HBO Fleshes Out a Founding Father With 'John Adams'

John Adams is about to get star treatment -- and justifiably so, says Tom Hanks, co-executive producer of an epic seven-part, 81/2-hour, $100 million HBO miniseries premiering Sunday (8 ET/PT).

Based on historian David McCullough's Pulitzer Prize-winning biography of the same name, John Adams captures the career and personal life of the second president and the nation's rise from British rule to independence.

"Unless you're an American history buff, most people don't know a whole lot about John Adams," Hanks says. "That's the beauty of McCullough's book. It's a total surprise. We wanted to bring his work to life in a way that will constantly surprise people."

Hanks is a history buff whose Playtone Productions made HBO's Emmy-winning miniseries "Band of Brothers" and "From the Earth to the Moon." He says that as he dived into Adams' biography, "I was slapping my head, saying 'I never knew this.' "

Aside from his presidency, Adams is perhaps best known as a Founding Father. McCullough reveals a wider expanse of Adams' life, including his bond with Thomas Jefferson, his erstwhile diplomatic career, his loving, six-decade relationship with wife Abigail and, as a defense attorney, his gaining acquittals for British soldiers charged with murder after the Boston Massacre. "It's a scholarly tome but still loaded with so many utterly human details that put it into perspective," Hanks says.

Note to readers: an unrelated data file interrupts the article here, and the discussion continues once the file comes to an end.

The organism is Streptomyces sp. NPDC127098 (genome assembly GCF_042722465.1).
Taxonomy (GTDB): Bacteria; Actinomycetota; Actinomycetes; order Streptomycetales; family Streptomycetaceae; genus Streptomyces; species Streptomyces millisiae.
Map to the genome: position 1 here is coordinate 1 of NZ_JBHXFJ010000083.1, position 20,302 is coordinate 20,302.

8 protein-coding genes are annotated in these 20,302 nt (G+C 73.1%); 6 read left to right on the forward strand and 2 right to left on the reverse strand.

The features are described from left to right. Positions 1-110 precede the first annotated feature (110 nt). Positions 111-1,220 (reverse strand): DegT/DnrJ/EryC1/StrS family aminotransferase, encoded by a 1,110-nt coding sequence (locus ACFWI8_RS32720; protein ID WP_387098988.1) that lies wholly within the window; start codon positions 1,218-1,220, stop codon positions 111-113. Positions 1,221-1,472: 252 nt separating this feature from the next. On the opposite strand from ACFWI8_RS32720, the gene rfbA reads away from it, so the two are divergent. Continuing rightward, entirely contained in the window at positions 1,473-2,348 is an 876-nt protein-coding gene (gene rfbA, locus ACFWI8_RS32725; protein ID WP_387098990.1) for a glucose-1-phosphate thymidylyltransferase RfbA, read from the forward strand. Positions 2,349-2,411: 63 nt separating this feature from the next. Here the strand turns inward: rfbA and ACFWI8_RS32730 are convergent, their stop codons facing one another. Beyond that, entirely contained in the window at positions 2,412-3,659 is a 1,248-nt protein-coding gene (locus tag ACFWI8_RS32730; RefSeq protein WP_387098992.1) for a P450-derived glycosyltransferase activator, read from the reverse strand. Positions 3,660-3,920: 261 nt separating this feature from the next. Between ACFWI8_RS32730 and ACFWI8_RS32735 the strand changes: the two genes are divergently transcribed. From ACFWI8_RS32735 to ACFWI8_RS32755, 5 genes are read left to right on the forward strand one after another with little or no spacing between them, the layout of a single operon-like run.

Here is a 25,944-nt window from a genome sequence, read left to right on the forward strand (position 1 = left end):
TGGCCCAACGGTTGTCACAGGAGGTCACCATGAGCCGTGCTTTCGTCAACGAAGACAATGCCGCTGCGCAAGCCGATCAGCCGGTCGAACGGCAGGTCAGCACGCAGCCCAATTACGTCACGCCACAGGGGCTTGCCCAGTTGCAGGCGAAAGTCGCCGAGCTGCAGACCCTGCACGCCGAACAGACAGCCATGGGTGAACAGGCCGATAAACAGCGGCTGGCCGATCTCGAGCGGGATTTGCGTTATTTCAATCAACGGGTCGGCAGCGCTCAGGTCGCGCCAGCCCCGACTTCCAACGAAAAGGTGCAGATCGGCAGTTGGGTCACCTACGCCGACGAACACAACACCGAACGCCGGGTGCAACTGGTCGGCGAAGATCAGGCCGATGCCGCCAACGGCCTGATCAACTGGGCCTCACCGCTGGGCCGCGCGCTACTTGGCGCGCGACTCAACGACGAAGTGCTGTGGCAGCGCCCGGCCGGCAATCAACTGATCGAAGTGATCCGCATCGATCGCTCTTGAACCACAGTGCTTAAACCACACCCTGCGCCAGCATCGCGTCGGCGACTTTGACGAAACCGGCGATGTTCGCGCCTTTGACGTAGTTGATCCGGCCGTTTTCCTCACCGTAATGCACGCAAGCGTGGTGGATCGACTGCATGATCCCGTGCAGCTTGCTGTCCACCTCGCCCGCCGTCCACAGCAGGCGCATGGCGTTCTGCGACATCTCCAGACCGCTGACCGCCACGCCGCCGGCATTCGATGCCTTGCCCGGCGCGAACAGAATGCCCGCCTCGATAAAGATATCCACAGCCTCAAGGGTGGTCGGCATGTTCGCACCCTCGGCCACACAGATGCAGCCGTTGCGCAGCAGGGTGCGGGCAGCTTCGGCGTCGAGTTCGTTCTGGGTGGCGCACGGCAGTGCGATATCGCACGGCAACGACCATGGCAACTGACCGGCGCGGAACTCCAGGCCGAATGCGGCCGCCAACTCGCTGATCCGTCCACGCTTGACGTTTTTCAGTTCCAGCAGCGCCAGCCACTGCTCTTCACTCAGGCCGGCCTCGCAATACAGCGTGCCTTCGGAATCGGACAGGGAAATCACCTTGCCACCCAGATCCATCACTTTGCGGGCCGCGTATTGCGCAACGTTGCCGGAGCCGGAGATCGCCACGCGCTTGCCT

Hanks, who does not act in the miniseries, was among several Hollywood producers interested in bringing Adams to TV. "The only questions were: How expensive was it going to be? How long is it going to be?"

Filmed largely in Virginia and Budapest, Hungary, with a cast including Paul Giamatti as Adams and Laura Linney as Abigail, Adams is "clearly up there as one of the most expensive things we've done," says HBO Films chief Colin Callender.

McCullough was moved by Hanks' interest when they had breakfast for two hours in Sun Valley, Idaho, several years ago. He recalls Hanks opening a dog-eared, note-filled copy of his book. "Tom loved it and was deadly serious," McCullough said. "He wanted to know how important some scenes would be. I realized very quickly he'd do it the right way."

McCullough is pleased with the results, particularly Kirk Ellis' script. "I was really worried about it becoming a costume pageant. But the accuracy can be seen in every detail, in the atmosphere of the scenes and in the language. People can't imagine a biographer loving what filmmakers have made of his work, but I love it."

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